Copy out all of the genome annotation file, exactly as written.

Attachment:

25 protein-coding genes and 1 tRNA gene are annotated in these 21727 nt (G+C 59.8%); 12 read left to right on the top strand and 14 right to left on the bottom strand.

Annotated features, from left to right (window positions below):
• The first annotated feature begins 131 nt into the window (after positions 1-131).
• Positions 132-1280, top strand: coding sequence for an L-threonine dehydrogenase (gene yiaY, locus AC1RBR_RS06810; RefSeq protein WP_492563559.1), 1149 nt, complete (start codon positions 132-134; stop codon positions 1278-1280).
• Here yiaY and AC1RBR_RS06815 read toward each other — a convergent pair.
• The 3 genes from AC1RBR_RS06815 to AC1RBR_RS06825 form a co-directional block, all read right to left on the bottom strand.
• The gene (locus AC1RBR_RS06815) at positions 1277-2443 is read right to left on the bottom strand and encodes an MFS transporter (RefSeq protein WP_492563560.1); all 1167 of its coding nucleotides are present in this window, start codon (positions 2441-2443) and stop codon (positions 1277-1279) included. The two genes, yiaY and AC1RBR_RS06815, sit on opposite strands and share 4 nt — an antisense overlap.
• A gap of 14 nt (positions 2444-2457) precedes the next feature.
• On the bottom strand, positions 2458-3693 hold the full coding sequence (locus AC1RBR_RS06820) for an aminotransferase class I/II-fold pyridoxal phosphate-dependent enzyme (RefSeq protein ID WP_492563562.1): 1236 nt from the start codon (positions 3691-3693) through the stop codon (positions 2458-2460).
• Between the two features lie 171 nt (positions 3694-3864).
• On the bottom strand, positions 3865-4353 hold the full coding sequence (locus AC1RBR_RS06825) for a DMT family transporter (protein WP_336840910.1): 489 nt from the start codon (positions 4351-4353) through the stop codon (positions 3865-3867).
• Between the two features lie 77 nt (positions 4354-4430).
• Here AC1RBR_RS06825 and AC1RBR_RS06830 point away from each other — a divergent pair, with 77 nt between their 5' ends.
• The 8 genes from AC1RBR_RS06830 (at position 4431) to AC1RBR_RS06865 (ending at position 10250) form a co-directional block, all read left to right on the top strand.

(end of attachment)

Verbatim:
25 protein-coding genes and 1 tRNA gene are annotated in these 21727 nt (G+C 59.8%); 12 read left to right on the top strand and 14 right to left on the bottom strand.

Annotated features, from left to right (window positions below):
• The first annotated feature begins 131 nt into the window (after positions 1-131).
• Positions 132-1280, top strand: coding sequence for an L-threonine dehydrogenase (gene yiaY, locus AC1RBR_RS06810; RefSeq protein WP_492563559.1), 1149 nt, complete (start codon positions 132-134; stop codon positions 1278-1280).
• Here yiaY and AC1RBR_RS06815 read toward each other — a convergent pair.
• The 3 genes from AC1RBR_RS06815 to AC1RBR_RS06825 form a co-directional block, all read right to left on the bottom strand.
• The gene (locus AC1RBR_RS06815) at positions 1277-2443 is read right to left on the bottom strand and encodes an MFS transporter (RefSeq protein WP_492563560.1); all 1167 of its coding nucleotides are present in this window, start codon (positions 2441-2443) and stop codon (positions 1277-1279) included. The two genes, yiaY and AC1RBR_RS06815, sit on opposite strands and share 4 nt — an antisense overlap.
• A gap of 14 nt (positions 2444-2457) precedes the next feature.
• On the bottom strand, positions 2458-3693 hold the full coding sequence (locus AC1RBR_RS06820) for an aminotransferase class I/II-fold pyridoxal phosphate-dependent enzyme (RefSeq protein ID WP_492563562.1): 1236 nt from the start codon (positions 3691-3693) through the stop codon (positions 2458-2460).
• Between the two features lie 171 nt (positions 3694-3864).
• On the bottom strand, positions 3865-4353 hold the full coding sequence (locus AC1RBR_RS06825) for a DMT family transporter (protein WP_336840910.1): 489 nt from the start codon (positions 4351-4353) through the stop codon (positions 3865-3867).
• Between the two features lie 77 nt (positions 4354-4430).
• Here AC1RBR_RS06825 and AC1RBR_RS06830 point away from each other — a divergent pair, with 77 nt between their 5' ends.
• The 8 genes from AC1RBR_RS06830 (at position 4431) to AC1RBR_RS06865 (ending at position 10250) form a co-directional block, all read left to right on the top strand.